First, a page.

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Darwin Correspondence Project

From W. E. Darwin   [14 July 1865]1



My Dear Father;

The bridge over the Itchen belongs to a small company and they keep their account here, Mr Atherley being their treasurer.2

It pays very well about 7 per Cents on the average. They want to make me a member of the committee as they cannot make Mr Atherley as being treasurer. The members of committee get their guinea or so for meeting.3

But they require one to hold a share.

I wanted to know whether you would mind lending me a hundred pounds; as I don’t like reducing my own account too much for the look of the thing;4

Of course I could sell out something, & if one was not one’s own banker of course one could borrow the money, or keep one’s account low. If you could let me have it, I should repay some at Christmas. I dont suppose I shall want it for some time.

I hope you still keep improving & have no sickness   it is a horrid bore I cannot have the boys; but they might come when I come back, which will be about the 25th.5

I shall have a hard day tomorrow, I leave here at 5 in afternoon and am in Dublin at 7.30 in the morning.

I shall stay Monday & have a look at Exhibition, & go on to Armagh on the Tuesday for the Wedding   My direction will be up to the 21st G. Skipworth’s Armagh Ireland.6

I am reading Tylor’s Antient history & like it very much.7

I take my ice with me in a box, as it would be impossible to get any at 3 in the morning at Holyhead.8

You ought to get the new London Library Catalogue.9

My love to mama | Your affect son | W. E. Darwin.


The date is established by a reference to William’s attending a wedding in Armagh on 20 July (see n. 6, below). The Friday before 20 July 1865 was 14 July.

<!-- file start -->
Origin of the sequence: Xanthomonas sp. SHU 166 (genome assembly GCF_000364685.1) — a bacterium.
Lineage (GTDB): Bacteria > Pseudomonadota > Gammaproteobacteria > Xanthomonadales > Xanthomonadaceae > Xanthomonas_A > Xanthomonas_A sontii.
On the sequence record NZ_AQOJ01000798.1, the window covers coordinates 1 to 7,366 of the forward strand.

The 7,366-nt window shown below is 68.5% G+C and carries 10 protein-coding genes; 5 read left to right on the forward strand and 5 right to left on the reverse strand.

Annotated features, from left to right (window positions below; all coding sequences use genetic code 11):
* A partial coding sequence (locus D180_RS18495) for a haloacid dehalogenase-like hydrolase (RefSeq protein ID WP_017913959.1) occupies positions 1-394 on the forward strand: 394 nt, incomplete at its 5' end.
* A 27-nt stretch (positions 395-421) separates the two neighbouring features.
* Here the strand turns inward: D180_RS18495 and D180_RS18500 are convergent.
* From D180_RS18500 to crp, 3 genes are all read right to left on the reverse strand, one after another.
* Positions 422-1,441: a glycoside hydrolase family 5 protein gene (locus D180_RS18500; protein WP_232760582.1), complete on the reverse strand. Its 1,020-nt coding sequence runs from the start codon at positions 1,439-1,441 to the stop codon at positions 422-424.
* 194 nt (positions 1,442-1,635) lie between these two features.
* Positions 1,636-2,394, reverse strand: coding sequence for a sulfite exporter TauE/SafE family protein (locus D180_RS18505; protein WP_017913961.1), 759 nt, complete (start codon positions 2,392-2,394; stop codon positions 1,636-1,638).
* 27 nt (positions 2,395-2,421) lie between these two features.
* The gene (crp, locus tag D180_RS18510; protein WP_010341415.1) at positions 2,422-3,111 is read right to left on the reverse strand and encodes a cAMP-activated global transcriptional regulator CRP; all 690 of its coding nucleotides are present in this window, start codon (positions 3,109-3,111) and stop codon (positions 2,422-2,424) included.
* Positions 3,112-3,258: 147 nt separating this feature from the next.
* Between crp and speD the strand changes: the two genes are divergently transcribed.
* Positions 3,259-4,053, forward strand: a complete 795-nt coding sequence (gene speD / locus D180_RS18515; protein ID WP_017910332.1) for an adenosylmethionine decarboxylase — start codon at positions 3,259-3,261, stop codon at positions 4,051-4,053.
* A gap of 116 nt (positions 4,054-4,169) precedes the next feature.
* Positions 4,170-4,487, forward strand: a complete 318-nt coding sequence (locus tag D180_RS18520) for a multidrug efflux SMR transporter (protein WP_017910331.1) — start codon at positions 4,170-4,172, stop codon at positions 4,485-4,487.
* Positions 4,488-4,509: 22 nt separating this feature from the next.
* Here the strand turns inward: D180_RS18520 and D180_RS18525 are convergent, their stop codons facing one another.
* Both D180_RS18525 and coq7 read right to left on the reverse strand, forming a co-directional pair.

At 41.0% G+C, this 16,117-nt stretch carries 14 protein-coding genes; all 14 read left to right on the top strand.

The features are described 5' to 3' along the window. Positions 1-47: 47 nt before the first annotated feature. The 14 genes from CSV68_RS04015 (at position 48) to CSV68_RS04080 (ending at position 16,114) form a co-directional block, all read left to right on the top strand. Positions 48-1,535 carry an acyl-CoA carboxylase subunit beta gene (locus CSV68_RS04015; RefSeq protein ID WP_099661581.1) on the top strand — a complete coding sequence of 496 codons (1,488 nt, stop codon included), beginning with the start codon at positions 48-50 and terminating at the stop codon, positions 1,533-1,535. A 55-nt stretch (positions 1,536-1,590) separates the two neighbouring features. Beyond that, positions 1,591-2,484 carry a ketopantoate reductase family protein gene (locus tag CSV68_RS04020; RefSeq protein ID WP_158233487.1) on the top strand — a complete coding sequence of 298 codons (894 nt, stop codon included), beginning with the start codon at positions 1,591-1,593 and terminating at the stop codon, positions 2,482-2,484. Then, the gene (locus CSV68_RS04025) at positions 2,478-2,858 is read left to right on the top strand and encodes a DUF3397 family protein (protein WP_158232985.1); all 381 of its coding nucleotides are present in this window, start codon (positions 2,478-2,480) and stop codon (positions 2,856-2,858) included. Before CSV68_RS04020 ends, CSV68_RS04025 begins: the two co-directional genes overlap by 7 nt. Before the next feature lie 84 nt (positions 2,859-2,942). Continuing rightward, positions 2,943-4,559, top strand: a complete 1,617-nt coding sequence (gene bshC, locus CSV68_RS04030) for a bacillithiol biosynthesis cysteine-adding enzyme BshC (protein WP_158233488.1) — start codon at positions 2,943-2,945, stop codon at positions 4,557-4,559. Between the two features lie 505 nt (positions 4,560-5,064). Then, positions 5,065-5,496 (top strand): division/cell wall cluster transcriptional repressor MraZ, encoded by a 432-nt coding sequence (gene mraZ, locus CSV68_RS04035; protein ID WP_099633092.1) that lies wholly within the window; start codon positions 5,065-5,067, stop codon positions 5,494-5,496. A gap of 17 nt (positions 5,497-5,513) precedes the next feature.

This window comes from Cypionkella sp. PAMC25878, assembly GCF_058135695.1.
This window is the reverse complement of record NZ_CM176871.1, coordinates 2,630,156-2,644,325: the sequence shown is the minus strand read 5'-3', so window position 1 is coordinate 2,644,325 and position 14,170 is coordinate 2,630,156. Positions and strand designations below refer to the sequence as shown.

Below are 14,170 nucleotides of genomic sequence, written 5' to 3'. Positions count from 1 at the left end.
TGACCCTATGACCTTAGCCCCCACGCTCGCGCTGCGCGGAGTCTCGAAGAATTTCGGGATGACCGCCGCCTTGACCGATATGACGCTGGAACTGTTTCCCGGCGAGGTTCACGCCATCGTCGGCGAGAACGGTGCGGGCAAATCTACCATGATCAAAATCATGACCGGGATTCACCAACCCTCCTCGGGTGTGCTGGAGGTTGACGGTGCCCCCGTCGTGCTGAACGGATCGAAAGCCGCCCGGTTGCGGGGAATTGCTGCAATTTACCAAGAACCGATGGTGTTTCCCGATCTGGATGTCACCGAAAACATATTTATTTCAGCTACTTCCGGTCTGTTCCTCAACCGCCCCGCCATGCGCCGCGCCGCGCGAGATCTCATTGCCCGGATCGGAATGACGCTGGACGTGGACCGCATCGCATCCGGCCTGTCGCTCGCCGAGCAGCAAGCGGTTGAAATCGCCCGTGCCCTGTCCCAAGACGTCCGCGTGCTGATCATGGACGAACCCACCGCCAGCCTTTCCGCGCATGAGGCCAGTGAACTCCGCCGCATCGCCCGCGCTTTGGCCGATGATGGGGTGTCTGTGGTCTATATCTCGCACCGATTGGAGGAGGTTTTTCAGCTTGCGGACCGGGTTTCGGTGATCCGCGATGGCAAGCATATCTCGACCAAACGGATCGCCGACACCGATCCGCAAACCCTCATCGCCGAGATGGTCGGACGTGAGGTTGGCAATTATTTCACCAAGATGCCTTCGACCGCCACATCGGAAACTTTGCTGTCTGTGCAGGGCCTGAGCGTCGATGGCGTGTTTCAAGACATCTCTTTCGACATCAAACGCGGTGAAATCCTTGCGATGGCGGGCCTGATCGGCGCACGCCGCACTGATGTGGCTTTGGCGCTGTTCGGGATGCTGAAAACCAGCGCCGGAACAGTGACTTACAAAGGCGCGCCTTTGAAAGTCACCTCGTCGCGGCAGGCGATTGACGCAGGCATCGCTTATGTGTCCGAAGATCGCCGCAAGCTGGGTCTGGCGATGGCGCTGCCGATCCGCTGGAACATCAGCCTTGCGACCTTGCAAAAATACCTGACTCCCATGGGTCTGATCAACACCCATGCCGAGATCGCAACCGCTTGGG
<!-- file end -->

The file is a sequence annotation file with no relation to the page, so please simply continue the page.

The Northam bridge was the only fixed bridge over the river Itchen, and connected Southampton and Bitterne; it was owned by the Northam Bridge Company (B. C. Jones 1960). George Atherley was William’s partner in the Southampton and Hampshire Bank.
William’s reference to getting a guinea is probably an allusion to the traditional payment received by individuals upon joining a militia (Militia Act of 1757).
CD recorded a payment of £100 to William on 4 October 1865 under the heading ‘W. E. Darwin shr bridge’ in his Account books–banking account (Down House MS).
Emma Darwin recorded in her diary (DAR 242) that CD suffered several bouts of vomiting and flatulence throughout May and June 1865, but was somewhat better in July; he had been following John Chapman’s ice treatment since 20 May (see Correspondence vol. 13).
The Dublin International Exhibition of Arts and Manufactures was held from 9 May until 9 November 1865 (Dublin exhibition catalogue; The Times, 11 November 1865, p. 10). William’s friend Septimus Patrick Skipworth was married at the cathedral in Armagh on 20 July 1865; his brother, Patricius Grey Skipworth, officiated at the wedding (Belfast News-Letter, 24 July 1865, p. 2).
Edward Burnett Tylor’s Researches into the early history of mankind and the development of civilization (Tylor 1865) was published in February 1865 (Publishers’ Circular, 15 February 1865, p. 89).
Holyhead, a town in Anglesey, Wales, is the port from which William would have left on his journey to Ireland. William was evidently trying Chapman’s ice treatment (see n. 5, above).
The London Library, founded in 1841 by Thomas Carlyle, was a private lending library; CD was a member. In 1865, a third edition of the catalogue was published, listing 80,000 volumes (, accessed 19 March 2015).


Wants to borrow money to buy stock in the bridge over the Itchen.

Letter details

Letter no.
William Erasmus Darwin
Charles Robert Darwin
Sent from
Source of text
Cornford Family Papers (DAR 275: 21)
Physical description
ALS 6pp

Please cite as

Darwin Correspondence Project, “Letter no. 4873F,” accessed on 17 May 2022,

Also published in The Correspondence of Charles Darwin, vol. 24 (Supplement)